New York parent brings laptops and other resources directly to students

Posted 12 hours ago

Proposed by HP Inc.

Left: Tanesha Grant with Noel Dorsett, 8, and her parents, Carl Dorsett and Melissa Ramirez. Top middle: Chanel Demor, 6, is waiting for a laptop. Bottom middle: Kelly Rolan Ankoue (right), 17, with her mother, Diane Zagore. Right: Rosa Acevedo, 10, with her mother and brother, Wendy and Noah Gomez.

By Sarah Murry and Bellamy Richardson

If there’s one thought that keeps Harlem-based community organizer Tanesha Grant running at full capacity, it’s that nearly two years after the start of the pandemic, not only students in the public school system New Yorkers need help – so do their parents.

“We have to fight for years and years to change all the inequalities in our education system, but with a pandemic going on, our children need resources right now,” says Grant, a mother of three. In New York City, which has the largest school district in the country serving more than 1.1 million students in 1,800 schools, this has been felt particularly acutely. “As someone with a small family to turn to, I know how difficult it is to be a parent trying to raise children and run the education system without any support. ”

She founded the nonprofit Alliance Parents Supporting Parents NYC (PSP) and made it her mission to help as many parents as possible emotionally and financially. Sometimes that means paying overdue utility bills and rents. Other times, it means forging partnerships, like the one with HP, that will help students get the technology they need to avoid being left behind academically.

PSP recently partnered with the new HP Partnership and Technology for Humanity (PATH) initiative, as part of the company’s goal to accelerate digital equity for 150 million people by 2030, to organize laptop giveaways and fundraising events in communities most in need. So far, HP has donated more than 400 laptops and printers, computer supplies and skills-building materials to students in elementary school through university.

At a PSP event last summer at PC Richard & Sons in Harlem, tears flowed – both from grateful and relieved parents and upset children. Ishmila, 13, a grade 9 student at A. Philip Randolph received a laptop, printer and paper. “This will help me with my homework because I don’t really have any electronics to do my homework, and if I need to print something, I can, with paper,” he said. she declared. “My sister told me it was good to have her own computer.

Similar partnerships have made a difference in cities across the country. In Washington, DC, where more than 20,000 children do not have internet access, the Digital Equity in DC Education coalition is pushing for every student and teacher to have computers, reliable internet connectivity in schools and schools. homes and digital literacy education integrated into the program.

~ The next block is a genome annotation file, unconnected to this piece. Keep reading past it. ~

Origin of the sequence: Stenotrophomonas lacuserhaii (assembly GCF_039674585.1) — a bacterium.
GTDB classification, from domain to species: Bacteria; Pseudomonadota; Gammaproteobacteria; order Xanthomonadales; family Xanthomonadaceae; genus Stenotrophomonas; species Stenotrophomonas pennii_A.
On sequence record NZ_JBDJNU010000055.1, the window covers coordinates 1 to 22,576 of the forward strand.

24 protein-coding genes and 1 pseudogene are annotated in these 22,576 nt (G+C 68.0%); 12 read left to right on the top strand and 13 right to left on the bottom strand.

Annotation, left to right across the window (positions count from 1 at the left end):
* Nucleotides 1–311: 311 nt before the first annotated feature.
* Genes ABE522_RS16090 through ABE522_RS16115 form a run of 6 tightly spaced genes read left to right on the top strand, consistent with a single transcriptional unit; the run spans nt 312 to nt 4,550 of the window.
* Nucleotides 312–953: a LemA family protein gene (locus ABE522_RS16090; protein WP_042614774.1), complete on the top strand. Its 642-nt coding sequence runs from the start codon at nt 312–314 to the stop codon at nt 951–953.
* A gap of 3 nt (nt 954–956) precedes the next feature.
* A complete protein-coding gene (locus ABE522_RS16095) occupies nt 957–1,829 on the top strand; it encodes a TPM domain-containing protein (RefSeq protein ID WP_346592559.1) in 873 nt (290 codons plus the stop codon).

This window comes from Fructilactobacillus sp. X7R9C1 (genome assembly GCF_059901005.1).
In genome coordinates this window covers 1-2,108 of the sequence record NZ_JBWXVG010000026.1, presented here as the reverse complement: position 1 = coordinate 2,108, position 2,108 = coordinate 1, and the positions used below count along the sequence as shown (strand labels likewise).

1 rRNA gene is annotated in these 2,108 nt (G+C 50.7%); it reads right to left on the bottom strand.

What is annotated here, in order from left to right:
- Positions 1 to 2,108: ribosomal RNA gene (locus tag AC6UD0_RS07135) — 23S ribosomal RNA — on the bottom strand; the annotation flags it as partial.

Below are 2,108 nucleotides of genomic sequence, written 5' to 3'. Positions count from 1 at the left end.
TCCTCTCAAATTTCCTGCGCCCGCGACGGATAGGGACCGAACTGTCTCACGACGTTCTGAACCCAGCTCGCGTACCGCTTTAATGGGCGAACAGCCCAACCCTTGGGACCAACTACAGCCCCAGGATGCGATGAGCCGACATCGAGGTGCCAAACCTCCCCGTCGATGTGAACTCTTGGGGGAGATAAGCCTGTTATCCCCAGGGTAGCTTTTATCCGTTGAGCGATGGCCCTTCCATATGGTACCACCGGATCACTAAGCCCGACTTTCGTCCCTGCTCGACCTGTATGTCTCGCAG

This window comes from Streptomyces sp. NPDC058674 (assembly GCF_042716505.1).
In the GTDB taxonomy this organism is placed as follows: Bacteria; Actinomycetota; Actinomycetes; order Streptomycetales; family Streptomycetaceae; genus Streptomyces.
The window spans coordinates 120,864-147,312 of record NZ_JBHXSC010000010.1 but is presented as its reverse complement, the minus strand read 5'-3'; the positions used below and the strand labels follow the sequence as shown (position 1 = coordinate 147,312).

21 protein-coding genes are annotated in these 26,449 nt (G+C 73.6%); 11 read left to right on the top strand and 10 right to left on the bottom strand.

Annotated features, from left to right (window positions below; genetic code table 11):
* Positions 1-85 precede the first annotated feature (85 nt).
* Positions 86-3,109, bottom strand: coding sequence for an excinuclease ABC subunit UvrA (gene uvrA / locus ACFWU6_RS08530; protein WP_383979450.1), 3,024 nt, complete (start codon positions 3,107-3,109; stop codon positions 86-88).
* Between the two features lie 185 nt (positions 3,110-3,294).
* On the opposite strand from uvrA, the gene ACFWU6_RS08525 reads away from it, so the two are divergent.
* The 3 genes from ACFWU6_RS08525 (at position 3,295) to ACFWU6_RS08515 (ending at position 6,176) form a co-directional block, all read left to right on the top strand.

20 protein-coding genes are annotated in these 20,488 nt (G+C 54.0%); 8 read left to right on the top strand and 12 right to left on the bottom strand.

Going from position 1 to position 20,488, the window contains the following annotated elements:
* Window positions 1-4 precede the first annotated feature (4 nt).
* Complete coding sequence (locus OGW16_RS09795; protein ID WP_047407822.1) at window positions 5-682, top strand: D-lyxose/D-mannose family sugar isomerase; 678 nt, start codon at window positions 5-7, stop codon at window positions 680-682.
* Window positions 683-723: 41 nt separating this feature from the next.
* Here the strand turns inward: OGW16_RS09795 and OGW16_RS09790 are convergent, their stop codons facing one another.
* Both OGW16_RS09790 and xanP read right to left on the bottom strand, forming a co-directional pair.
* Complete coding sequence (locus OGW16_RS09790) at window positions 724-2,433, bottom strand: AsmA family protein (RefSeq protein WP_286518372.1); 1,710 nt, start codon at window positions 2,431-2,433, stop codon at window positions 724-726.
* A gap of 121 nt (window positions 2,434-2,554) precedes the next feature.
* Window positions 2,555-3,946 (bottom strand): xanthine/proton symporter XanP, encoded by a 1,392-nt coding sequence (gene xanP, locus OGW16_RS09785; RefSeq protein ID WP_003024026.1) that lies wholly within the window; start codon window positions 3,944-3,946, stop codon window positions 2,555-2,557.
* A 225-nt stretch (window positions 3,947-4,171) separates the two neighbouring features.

Tanesha Grant with Yanibel, Anabel and Ana Leon at the PSP Contest in New York.
Tanesha Grant with Yanibel, Anabel and Ana Leon at the PSP Contest in New York.

“It’s empowering knowing that there are people out there who have never met you but think enough of you to treat you to a new laptop,” Grant says. “Most recipients of laptops never got theirs. It tells them that they are good enough to receive the best when the system which is providing them education, every moment, tells them that they are not.

While the number of individual schools where each student has access to a device continues to grow, many students also do not have access to a dedicated computer at home for homework. Some have to share a single device with their family or have to use a smartphone to access the Internet. That’s if they have internet access: Less than half of U.S. school districts meet FCC bandwidth targets, and about two million K-12 students are still not properly connected to learn at home.

“Most of the beneficiaries have never had their own laptop. It tells them that they are good enough to receive the best when the system which is providing them education, every moment, tells them that they are not.

– Tanesha Grant, founder of the nonprofit alliance Parents Supporting Parents NYC

Millions of New York City school children have returned to class for in-person instruction, but the need to support underserved students – and their parents – will persist.

New York iSchool senior Mariah and Marquis Wigfall, 17, who previously shared a device at home, say donated laptops will allow them to continue learning independently. “This will help us for a long time throughout high school and college,” says Maria Wigfall.

Grant says she plans to continue to expand PSP’s parent base and raise awareness on behalf of families who need help advocating for their children’s education. “If organizations like mine can support the community full time, there is no limit to what we could accomplish for the next generation,” she says.

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